BERLIN (Jan. 21)
Germany has three new rabbis thanks to a virtual yeshiva.
Benzion Dov Kaplan, Donnell Reed and Yitzhak Mendel Wagner received their ordination Jan. 2 from the Jerusalem-based Shulchan Aruch Learning Program of Pirchei Shoshanim. The Orthodox smicha ceremony, which also included several other candidates, took place at the Western Wall in Jerusalem.
But since Kaplan, Reed and Wagner couldn’t leave Germany to study in Israel, the program enabled them to complete their training via Skype, the Internet telephone service, and other Internet sites, Reed said.
Reed, 41, an American who has lived in Berlin for 18 years, said the program allowed him to study Torah in the morning and evening while continuing to manage his business and spend time with his family. When he had questions, he turned to the Chabad rabbi in Berlin, Yehudah Teichtal.
Wagner, 27, from the city of Krefeld, studies Judaism at the University of Dusseldorf. For years he has been involved in local Jewish life, and now will head the community’s adult education programs.
Kaplan, 30, came to Germany from Ukraine and works as a rabbinical assistant for the Jewish community of Dusseldorf, which has co-sponsored his studies.
Germany has fewer than 30 ordained rabbis, not enough to serve its growing Jewish community. Official membership in the community has quadrupled to about 120,000 with the influx since 1990 of Jews from the former Soviet Union. Unofficially there may be as many as 200,000 Jews in Germany.
In the fall, three rabbis were ordained by the Reform Abraham Geiger College in Potsdam, the first rabbinical program to grant ordination in Germany since the Nazis closed down Jewish schools. Teichtal also has seen some of his students become rabbis.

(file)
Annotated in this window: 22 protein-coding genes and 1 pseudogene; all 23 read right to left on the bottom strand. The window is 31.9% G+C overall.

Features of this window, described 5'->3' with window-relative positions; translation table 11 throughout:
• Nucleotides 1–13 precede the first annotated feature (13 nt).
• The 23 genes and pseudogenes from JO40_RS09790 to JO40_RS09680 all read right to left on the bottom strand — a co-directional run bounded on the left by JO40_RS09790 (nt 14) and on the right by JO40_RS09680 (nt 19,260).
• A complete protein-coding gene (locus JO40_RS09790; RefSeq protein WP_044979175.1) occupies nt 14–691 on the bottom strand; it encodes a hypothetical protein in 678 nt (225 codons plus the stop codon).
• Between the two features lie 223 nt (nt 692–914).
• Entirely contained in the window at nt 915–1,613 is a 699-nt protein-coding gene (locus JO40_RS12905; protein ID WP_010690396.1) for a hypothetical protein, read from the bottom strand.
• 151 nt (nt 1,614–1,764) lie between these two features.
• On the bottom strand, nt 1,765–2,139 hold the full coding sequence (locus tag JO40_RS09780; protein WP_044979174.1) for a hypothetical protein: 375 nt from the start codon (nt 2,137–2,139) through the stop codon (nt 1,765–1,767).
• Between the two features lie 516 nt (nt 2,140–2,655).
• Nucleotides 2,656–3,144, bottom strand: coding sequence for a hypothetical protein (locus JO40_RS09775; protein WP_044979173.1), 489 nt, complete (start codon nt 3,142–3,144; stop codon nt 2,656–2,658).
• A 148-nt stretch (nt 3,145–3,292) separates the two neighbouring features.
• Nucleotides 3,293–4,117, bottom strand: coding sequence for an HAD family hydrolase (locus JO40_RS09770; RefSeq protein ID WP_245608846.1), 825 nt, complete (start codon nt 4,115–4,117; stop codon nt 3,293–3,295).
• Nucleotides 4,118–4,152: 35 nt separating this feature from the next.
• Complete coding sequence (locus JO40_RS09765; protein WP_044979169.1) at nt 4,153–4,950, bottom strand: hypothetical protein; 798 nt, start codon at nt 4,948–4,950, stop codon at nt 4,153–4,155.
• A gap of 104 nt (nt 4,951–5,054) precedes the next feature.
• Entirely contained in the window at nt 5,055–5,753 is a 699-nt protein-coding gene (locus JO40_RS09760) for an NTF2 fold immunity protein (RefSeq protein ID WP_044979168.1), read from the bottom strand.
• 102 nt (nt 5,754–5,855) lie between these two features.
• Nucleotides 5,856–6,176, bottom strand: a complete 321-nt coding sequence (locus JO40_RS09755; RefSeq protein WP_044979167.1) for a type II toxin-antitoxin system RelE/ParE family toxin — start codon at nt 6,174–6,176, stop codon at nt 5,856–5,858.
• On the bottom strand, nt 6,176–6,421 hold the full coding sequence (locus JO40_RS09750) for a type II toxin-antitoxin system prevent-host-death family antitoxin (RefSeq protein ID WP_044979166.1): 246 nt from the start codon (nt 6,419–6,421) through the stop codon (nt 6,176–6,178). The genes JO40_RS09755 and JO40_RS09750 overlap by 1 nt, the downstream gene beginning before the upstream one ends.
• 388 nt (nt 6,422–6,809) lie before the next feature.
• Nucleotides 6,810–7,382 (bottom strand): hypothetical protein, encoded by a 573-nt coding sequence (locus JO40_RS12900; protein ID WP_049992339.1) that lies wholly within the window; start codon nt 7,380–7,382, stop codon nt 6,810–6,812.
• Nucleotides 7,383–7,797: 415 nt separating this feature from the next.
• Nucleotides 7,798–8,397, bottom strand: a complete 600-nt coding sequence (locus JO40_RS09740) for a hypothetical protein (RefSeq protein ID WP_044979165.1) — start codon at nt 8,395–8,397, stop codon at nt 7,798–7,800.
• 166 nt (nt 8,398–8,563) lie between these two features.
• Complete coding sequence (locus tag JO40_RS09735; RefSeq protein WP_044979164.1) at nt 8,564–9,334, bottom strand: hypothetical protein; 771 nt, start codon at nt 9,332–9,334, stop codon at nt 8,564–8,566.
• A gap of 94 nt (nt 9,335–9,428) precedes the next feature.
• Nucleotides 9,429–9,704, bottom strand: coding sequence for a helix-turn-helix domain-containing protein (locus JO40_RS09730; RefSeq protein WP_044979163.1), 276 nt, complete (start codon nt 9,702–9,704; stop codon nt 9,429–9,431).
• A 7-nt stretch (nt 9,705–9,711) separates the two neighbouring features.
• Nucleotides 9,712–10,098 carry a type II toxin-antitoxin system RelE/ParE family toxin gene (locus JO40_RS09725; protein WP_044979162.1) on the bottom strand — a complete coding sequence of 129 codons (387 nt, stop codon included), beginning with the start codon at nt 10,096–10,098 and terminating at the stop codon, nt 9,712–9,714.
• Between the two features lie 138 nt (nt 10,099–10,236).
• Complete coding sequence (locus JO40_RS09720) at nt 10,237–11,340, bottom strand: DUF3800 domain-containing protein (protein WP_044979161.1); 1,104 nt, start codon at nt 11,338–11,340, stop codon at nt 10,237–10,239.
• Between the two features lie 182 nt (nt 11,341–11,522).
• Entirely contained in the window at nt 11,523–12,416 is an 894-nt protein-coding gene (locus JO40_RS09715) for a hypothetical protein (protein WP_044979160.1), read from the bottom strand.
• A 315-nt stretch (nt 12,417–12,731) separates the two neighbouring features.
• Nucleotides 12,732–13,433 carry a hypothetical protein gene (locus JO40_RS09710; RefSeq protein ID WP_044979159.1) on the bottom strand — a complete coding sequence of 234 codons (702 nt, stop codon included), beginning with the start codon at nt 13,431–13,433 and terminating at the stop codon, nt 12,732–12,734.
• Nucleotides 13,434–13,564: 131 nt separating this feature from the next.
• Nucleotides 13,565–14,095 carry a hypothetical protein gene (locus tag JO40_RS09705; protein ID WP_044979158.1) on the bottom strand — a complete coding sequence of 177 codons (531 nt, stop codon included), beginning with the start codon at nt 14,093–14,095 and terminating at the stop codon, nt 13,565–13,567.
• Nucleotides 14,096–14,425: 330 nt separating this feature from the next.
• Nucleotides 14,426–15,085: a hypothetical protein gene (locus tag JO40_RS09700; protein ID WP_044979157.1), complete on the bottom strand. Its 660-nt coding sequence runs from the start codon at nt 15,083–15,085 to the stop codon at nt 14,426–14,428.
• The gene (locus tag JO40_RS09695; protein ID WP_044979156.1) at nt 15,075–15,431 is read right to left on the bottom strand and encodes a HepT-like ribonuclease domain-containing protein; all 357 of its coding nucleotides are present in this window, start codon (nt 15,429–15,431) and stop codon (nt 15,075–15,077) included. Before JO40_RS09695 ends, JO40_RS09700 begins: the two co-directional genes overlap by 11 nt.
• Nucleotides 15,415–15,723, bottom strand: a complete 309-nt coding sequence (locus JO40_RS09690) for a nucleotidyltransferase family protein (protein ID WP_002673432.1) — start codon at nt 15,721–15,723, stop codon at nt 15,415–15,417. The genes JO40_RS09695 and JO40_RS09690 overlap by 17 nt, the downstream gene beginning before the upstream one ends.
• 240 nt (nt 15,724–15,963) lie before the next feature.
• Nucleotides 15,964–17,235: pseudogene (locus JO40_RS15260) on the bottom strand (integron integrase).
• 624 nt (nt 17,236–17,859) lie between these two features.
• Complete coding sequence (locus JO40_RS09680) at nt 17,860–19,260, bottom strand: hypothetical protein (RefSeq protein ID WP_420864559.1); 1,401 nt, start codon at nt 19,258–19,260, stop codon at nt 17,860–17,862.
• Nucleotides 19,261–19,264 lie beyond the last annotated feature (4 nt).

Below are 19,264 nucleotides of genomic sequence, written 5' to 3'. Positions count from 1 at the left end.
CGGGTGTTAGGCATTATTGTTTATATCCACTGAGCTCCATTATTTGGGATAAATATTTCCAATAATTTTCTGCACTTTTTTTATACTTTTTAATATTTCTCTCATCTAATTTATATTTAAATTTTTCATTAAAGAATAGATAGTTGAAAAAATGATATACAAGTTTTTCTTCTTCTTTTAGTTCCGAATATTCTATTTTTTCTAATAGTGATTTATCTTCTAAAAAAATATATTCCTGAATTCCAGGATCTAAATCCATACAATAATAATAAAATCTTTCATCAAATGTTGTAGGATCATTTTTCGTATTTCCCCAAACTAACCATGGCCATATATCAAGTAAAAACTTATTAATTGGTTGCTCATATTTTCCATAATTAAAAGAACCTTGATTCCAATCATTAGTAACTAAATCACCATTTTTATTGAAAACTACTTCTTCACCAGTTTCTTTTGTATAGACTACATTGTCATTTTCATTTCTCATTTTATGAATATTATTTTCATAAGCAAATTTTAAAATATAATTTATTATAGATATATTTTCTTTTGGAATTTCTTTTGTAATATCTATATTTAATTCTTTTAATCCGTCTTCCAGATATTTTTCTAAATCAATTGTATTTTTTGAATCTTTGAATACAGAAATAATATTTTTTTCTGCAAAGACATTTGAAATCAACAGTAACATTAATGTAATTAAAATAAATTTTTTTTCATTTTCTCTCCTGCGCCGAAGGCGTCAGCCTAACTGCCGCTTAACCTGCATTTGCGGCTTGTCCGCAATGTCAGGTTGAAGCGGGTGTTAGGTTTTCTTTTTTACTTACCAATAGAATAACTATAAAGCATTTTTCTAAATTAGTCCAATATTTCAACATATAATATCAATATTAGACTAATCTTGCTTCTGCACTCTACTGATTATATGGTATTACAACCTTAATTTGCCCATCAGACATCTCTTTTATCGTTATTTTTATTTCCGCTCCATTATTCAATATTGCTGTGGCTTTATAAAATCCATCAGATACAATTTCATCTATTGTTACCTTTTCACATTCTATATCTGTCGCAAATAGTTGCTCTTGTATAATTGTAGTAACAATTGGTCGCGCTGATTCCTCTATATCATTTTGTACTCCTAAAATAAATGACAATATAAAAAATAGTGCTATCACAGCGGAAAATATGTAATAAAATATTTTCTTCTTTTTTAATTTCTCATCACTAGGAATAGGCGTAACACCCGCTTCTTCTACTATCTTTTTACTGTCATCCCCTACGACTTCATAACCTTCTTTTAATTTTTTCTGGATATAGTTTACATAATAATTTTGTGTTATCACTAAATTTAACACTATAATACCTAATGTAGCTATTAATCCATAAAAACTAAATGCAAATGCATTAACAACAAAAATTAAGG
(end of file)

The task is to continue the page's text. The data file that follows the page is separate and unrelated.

Another institution in Berlin, the Orthodox Yeshivas Beis Zion-Lauder College at the Skoblo Synagogue and Education Center, has some 30 male students, some of whom may pursue ordination, according to Rabbi Josh Spinner, vice president of the Ronald S. Lauder Foundation.
But the recent ordination in Jerusalem is likely the first that depended largely on Internet telephoning. Few of the candidates had seen each other until they met in Israel, Reed said.
According to Reed, the three Germans studied together over Skype and Virtual Yeshiva several times a week for two-and-a-half years.
They plan to continue their Internet studies together, and are hoping to find Russian-speaking men in Germany to join them.
Though it may seem somewhat unorthodox to learn over the Internet, Reed said several noted rabbis have endorsed the idea. Israel’s Ashkenazi chief rabbi, Yona Metzger, once told him that since Jews are urged to learn “while you sit in your home and while you walk on the way,” they ought to take advantage of modern technology to do so, Reed said.